On the front side Jesus Christ is depicted. The crucifix, symbolizing the victory over sin and death, is most often located on the body crosses. Jesus Christ, having died and gone to hell, thereby redeemed the sins of the human race. In hell, he defeated Satan, freed the souls of the righteous, and opened the Heavenly gates to heaven for them later. Only through Christ the man’s soul can be saved. The Orthodox tradition of depicting Christ not suffering, but as if embracing the whole world and ascending, refers us to this sacrifice, the victory of Good.
The Virgin Mary and John the Evangelist
On both sides of Jesus, you can see the two saints who stood on Calvary until the very end, until Christ gave his spirit to God:
- The Most Holy Mother of God the Virgin Mary;
- John the Evangelist.
There is the Jerusalem Wall in the background, which symbolizes the fact that through the sacrifice you can get to the Heavenly Jerusalem — after all, it was Jesus who opened the way to it for humanity through Calvary.
St. Nicholas The Wonderworker
There is an icon of St. Nicholas the Wonderworker, who was especially venerated in Russia on the back of the cross. The saint was a bishop in the capital of Lycia, Mira, in Asia Minor. It is believed that even after death, he continues to do great works of mercy, you can turn to him for help in difficult moments. He is the patron saint of the needy, the wronged and the persecuted, the distressed, the traveling, the sailors, the merchants, the sick, and the innocently convicted ones. Nicholas the Wonderworker cannot refuse to help someone who turns to him with a sincere kind request. It is believed that he can even resurrect the dead.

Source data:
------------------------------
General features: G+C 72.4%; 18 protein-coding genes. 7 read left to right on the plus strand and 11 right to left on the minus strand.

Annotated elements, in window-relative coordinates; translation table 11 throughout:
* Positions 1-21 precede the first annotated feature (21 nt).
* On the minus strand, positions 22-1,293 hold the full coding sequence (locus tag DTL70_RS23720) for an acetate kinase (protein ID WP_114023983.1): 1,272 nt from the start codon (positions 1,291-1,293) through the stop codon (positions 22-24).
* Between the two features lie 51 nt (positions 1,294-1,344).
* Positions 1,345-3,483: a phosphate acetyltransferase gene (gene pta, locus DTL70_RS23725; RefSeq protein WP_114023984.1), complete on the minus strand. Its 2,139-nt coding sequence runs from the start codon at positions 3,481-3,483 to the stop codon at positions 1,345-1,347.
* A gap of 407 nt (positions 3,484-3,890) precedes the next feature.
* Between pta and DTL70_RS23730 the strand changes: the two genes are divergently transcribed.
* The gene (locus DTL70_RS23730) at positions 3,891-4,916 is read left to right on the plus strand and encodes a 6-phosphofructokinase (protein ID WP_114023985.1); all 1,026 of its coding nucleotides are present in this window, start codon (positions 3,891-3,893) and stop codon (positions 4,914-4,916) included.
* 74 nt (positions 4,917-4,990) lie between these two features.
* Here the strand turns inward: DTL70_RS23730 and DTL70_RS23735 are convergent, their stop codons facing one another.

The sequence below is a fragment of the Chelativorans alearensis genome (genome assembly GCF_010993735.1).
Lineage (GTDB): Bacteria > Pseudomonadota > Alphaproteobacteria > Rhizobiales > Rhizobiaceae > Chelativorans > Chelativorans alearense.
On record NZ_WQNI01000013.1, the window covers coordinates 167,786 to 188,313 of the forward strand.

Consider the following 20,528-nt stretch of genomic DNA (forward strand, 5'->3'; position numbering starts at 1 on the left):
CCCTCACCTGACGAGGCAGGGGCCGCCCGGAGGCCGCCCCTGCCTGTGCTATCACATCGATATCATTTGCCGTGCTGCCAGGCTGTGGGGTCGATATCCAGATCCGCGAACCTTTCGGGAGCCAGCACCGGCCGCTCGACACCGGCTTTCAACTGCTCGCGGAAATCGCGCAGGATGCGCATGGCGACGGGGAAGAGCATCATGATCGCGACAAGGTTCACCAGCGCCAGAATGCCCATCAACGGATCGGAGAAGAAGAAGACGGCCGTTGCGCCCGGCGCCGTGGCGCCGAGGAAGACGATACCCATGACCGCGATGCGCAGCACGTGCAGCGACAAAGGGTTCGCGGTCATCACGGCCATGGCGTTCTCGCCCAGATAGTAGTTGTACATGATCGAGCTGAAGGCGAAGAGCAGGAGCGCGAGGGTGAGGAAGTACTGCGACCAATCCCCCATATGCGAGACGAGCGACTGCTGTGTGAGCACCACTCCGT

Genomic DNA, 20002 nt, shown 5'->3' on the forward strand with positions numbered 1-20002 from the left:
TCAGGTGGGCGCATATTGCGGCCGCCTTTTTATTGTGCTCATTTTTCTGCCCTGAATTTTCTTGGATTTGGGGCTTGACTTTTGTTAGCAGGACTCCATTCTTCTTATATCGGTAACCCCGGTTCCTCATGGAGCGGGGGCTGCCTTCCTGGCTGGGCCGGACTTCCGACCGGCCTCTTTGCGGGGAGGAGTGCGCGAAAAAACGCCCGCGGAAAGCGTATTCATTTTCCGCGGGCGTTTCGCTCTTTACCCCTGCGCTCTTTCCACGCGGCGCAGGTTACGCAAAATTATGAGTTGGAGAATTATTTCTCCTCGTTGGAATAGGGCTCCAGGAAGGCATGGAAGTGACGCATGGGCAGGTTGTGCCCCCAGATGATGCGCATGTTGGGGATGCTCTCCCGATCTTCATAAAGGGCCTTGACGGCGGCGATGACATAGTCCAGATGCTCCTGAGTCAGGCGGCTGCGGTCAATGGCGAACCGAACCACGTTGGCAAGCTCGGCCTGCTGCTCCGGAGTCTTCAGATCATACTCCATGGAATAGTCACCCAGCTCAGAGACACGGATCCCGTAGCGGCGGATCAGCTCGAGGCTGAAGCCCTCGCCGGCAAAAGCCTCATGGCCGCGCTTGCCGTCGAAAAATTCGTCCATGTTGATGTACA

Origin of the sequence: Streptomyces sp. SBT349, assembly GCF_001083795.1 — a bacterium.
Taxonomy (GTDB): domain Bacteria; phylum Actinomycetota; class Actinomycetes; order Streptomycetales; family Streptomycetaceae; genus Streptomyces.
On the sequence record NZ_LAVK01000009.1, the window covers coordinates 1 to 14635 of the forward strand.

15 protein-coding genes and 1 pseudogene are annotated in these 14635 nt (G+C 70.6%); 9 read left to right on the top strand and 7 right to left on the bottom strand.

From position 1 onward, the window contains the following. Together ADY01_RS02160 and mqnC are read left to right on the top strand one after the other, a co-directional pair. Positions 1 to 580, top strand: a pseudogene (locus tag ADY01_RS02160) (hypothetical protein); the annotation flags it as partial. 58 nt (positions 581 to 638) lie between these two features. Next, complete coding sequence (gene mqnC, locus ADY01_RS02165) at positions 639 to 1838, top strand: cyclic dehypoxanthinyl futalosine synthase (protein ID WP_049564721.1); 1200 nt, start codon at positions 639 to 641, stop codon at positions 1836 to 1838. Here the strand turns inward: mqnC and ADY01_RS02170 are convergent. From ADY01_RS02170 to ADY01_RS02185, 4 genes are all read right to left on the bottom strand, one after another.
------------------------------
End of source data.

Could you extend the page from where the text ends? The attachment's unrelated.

In the upper part of the icon you can find the Most Holy Mother of God and Jesus Christ, holding in their hands the signs of episcopal dignity (omophorion), and so blessing the saint. This image is often found on icons dedicated to St. Nicholas the Wonderworker — it serves as a reminder that he received the omophorion from the Virgin Mary and Jesus Christ.
Moscow Blessed Ones
On the left side of the saint there are two saints:
- Basil the Blessed;
- John Kolpak.
Both Moscow saints have become famous throughout Russia for their miracles.
St. Nicholas the Wonderworker is surrounded by other Moscow blessed ones on the right side:
- Daniel of Moscow;
- Savva Storozhevsky.
Both of them in the XIV century became famous for opening the great Russian monasteries — St. Danilov in Moscow and Savvino-Storozhevsky in Zvenigorod.